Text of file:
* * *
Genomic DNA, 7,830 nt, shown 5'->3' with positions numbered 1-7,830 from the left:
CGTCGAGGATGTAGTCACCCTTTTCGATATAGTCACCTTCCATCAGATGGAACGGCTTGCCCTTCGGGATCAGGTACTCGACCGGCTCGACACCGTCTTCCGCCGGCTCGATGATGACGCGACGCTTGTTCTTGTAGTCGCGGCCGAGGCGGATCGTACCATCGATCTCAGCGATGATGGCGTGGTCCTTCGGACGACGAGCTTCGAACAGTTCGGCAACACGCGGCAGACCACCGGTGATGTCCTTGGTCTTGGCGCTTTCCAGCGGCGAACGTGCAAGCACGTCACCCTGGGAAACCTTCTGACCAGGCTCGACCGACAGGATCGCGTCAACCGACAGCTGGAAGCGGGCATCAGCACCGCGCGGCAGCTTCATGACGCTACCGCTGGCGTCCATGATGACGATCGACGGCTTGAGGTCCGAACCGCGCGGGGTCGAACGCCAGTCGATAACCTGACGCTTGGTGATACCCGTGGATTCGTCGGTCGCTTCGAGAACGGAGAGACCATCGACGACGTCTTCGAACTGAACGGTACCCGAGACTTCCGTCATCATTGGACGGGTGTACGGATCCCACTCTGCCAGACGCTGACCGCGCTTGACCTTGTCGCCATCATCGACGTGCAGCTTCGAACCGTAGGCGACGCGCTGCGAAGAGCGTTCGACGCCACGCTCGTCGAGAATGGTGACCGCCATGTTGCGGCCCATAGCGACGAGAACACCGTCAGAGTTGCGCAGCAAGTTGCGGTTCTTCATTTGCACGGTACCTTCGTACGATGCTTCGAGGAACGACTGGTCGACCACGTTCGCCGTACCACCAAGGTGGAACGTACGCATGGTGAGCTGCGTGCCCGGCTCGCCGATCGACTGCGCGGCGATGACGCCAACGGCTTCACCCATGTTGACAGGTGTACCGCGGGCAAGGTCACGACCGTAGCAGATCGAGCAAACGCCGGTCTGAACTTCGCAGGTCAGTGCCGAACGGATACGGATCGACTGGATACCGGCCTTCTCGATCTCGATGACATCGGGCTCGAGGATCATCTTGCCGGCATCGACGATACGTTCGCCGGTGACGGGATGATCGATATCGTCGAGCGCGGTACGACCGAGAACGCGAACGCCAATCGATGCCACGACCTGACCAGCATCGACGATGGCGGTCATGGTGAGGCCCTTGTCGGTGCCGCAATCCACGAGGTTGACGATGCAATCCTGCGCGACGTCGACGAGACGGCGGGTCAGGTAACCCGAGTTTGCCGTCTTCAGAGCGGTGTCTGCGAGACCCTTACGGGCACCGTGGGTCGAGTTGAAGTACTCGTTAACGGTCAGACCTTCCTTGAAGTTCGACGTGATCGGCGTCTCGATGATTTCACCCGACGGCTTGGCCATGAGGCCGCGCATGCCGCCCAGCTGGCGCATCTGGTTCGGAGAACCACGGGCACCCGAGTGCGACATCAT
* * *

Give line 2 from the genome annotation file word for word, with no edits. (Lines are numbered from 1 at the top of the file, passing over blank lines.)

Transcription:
CGTCGAGGATGTAGTCACCCTTTTCGATATAGTCACCTTCCATCAGATGGAACGGCTTGCCCTTCGGGATCAGGTACTCGACCGGCTCGACACCGTCTTCCGCCGGCTCGATGATGACGCGACGCTTGTTCTTGTAGTCGCGGCCGAGGCGGATCGTACCATCGATCTCAGCGATGATGGCGTGGTCCTTCGGACGACGAGCTTCGAACAGTTCGGCAACACGCGGCAGACCACCGGTGATGTCCTTGGTCTTGGCGCTTTCCAGCGGCGAACGTGCAAGCACGTCACCCTGGGAAACCTTCTGACCAGGCTCGACCGACAGGATCGCGTCAACCGACAGCTGGAAGCGGGCATCAGCACCGCGCGGCAGCTTCATGACGCTACCGCTGGCGTCCATGATGACGATCGACGGCTTGAGGTCCGAACCGCGCGGGGTCGAACGCCAGTCGATAACCTGACGCTTGGTGATACCCGTGGATTCGTCGGTCGCTTCGAGAACGGAGAGACCATCGACGACGTCTTCGAACTGAACGGTACCCGAGACTTCCGTCATCATTGGACGGGTGTACGGATCCCACTCTGCCAGACGCTGACCGCGCTTGACCTTGTCGCCATCATCGACGTGCAGCTTCGAACCGTAGGCGACGCGCTGCGAAGAGCGTTCGACGCCACGCTCGTCGAGAATGGTGACCGCCATGTTGCGGCCCATAGCGACGAGAACACCGTCAGAGTTGCGCAGCAAGTTGCGGTTCTTCATTTGCACGGTACCTTCGTACGATGCTTCGAGGAACGACTGGTCGACCACGTTCGCCGTACCACCAAGGTGGAACGTACGCATGGTGAGCTGCGTGCCCGGCTCGCCGATCGACTGCGCGGCGATGACGCCAACGGCTTCACCCATGTTGACAGGTGTACCGCGGGCAAGGTCACGACCGTAGCAGATCGAGCAAACGCCGGTCTGAACTTCGCAGGTCAGTGCCGAACGGATACGGATCGACTGGATACCGGCCTTCTCGATCTCGATGACATCGGGCTCGAGGATCATCTTGCCGGCATCGACGATACGTTCGCCGGTGACGGGATGATCGATATCGTCGAGCGCGGTACGACCGAGAACGCGAACGCCAATCGATGCCACGACCTGACCAGCATCGACGATGGCGGTCATGGTGAGGCCCTTGTCGGTGCCGCAATCCACGAGGTTGACGATGCAATCCTGCGCGACGTCGACGAGACGGCGGGTCAGGTAACCCGAGTTTGCCGTCTTCAGAGCGGTGTCTGCGAGACCCTTACGGGCACCGTGGGTCGAGTTGAAGTACTCGTTAACGGTCAGACCTTCCTTGAAGTTCGACGTGATCGGCGTCTCGATGATTTCACCCGACGGCTTGGCCATGAGGCCGCGCATGCCGCCCAGCTGGCGCATCTGGTTCGGAGAACCACGGGCACCCGAGTGCGACATCAT